Jennifer Lillis: Common Misconceptions

COMMON MISCONCEPTIONS: IDEALIZED NOTIONS OF A PRE-HISTORIC WORLD

June 8 – July 10, 2022

Two risograph prints of the "Venus of Willendorf" figure are shown in a grid. They are printed in a range of colors: purple, blue, magenta, and yellow.

About the exhibition
About the artist
Recommended readings

Venus I 

Mother goddess, fertility figure, fetish object, or good luck charm.  

Found in Willendorf, Austria; dated in the Upper Paleolithic Period; Oolithic Limestone, 11.1 cm  

One of the earliest known depictions of the female form, the “Venus of Willendorf” has been an enigma to scholars, activists, and spiritual movements, with each having a unique interpretation to (her) origins. First termed “Venus” in the early 20th century, this figure was confined by an androcentric perception of the function of the female form in art and society and viewed as a symbol of fertility. Later claimed by modern feminist movements as the “Divine Feminine,” (she) became a symbol of the goddess. While (her) form is static and unchanging, (her) meaning is mutable: a good-luck charm; an erotic fetish; a source of empowerment; an ideal embodied. These theories and interests have been constructed through (one’s) own understanding of gender and sexuality. What did (she) mean to (her) own people? Originally created in the Upper Paleolithic era, the migrating/ hunter gatherer lived in a different world that cannot be understood by those living in a different time.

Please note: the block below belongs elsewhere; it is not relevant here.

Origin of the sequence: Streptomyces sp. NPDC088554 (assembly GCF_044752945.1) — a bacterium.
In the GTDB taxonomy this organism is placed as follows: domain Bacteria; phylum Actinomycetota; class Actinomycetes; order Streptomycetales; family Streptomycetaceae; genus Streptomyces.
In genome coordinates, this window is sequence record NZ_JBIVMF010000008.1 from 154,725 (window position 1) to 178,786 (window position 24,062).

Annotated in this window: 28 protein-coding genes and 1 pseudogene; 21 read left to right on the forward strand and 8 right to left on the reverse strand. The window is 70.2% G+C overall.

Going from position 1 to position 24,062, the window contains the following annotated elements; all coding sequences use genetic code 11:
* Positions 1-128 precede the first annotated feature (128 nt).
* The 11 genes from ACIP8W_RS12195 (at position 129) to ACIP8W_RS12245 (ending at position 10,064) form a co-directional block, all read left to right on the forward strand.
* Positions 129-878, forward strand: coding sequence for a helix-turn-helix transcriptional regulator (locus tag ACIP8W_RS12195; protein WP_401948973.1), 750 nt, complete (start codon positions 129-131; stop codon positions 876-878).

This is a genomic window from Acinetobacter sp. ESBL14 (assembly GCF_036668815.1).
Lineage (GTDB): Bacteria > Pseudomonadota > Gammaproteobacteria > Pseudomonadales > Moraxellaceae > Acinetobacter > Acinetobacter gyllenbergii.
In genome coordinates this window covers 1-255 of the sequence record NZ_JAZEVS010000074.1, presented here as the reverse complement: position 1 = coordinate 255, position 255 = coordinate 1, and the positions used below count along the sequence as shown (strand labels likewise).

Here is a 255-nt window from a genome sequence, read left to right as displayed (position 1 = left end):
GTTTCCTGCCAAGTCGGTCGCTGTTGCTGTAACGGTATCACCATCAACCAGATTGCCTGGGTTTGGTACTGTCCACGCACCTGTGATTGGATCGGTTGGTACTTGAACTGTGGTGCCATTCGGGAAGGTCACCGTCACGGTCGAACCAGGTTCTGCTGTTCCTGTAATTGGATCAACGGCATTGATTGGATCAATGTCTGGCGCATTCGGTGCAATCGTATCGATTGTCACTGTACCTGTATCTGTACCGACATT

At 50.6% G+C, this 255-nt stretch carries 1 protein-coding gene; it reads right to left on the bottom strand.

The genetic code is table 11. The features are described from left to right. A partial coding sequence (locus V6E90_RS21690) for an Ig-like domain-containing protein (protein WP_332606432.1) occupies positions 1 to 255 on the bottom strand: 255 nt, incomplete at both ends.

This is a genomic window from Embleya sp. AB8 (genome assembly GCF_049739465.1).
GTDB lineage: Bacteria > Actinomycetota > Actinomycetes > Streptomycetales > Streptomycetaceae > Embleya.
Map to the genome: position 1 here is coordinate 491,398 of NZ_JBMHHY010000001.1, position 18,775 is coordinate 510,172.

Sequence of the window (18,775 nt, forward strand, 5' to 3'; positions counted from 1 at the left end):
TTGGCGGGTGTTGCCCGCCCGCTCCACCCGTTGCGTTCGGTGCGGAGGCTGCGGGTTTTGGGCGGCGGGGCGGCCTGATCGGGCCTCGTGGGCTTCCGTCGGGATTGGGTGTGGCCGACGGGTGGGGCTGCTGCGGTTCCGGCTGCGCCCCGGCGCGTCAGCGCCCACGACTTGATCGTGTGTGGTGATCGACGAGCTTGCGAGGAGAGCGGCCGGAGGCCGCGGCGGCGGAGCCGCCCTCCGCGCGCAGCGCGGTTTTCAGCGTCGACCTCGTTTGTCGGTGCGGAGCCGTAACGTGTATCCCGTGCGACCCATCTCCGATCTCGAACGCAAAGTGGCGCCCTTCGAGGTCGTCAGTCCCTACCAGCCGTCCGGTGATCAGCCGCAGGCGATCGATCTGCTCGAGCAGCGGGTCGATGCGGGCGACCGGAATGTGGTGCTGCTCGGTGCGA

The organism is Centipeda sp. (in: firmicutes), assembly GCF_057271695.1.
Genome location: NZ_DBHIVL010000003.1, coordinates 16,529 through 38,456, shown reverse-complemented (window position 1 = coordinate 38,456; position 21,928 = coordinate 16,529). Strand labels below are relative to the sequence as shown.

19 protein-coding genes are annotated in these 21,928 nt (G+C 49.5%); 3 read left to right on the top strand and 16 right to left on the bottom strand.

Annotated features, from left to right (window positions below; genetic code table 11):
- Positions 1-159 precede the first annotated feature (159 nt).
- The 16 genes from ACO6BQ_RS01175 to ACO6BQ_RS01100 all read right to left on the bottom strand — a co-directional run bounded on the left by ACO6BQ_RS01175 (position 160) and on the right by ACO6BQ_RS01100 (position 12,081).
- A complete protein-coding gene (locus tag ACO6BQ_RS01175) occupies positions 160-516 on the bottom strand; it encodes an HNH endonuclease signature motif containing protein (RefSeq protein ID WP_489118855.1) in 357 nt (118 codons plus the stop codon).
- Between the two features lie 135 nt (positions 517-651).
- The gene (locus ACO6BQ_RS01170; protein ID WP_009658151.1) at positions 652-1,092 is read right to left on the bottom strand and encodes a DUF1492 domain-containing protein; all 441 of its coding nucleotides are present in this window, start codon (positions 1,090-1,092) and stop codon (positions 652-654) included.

Featuring over 140 risograph prints, “Common Misconceptions: idealized notions of a pre-historic world” re-presents this intimate figure as a mass-produced object, inviting the viewer to reflect on (her) subtle shifts and transformations in the 21st century. 

About the Artist

Jennifer Lillis is a multi-disciplinary artist, teacher, and administrator in Northern Virginia. She received her MFA in Visual Art from George Mason University in 2019, and her BA in Studio Art from Marymount University in 2012. Jennifer’s work explores the theme of transformation in the function and materiality of objects. She is the Assistant Curator and Gallery Manager at the McLean Project for the Arts, on the coordinating committee of MPAartfest, and Adjunct Professor in Printmaking at George Mason University.

See more of Jennifer Lillis’s work at https://www.unearthlillisart.com/

Exhibit Bookshelf

Books referenced and recommended by the artist (coming soon)